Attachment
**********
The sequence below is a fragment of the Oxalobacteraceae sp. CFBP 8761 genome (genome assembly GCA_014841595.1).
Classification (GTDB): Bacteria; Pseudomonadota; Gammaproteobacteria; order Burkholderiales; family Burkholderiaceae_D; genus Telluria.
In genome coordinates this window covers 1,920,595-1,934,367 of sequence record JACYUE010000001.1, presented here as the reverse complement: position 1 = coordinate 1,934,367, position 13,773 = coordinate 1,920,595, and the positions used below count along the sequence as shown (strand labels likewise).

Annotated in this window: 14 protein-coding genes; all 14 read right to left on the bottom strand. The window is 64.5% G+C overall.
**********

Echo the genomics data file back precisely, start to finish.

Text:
The sequence below is a fragment of the Oxalobacteraceae sp. CFBP 8761 genome (genome assembly GCA_014841595.1).
Classification (GTDB): Bacteria; Pseudomonadota; Gammaproteobacteria; order Burkholderiales; family Burkholderiaceae_D; genus Telluria.
In genome coordinates this window covers 1,920,595-1,934,367 of sequence record JACYUE010000001.1, presented here as the reverse complement: position 1 = coordinate 1,934,367, position 13,773 = coordinate 1,920,595, and the positions used below count along the sequence as shown (strand labels likewise).

Annotated in this window: 14 protein-coding genes; all 14 read right to left on the bottom strand. The window is 64.5% G+C overall.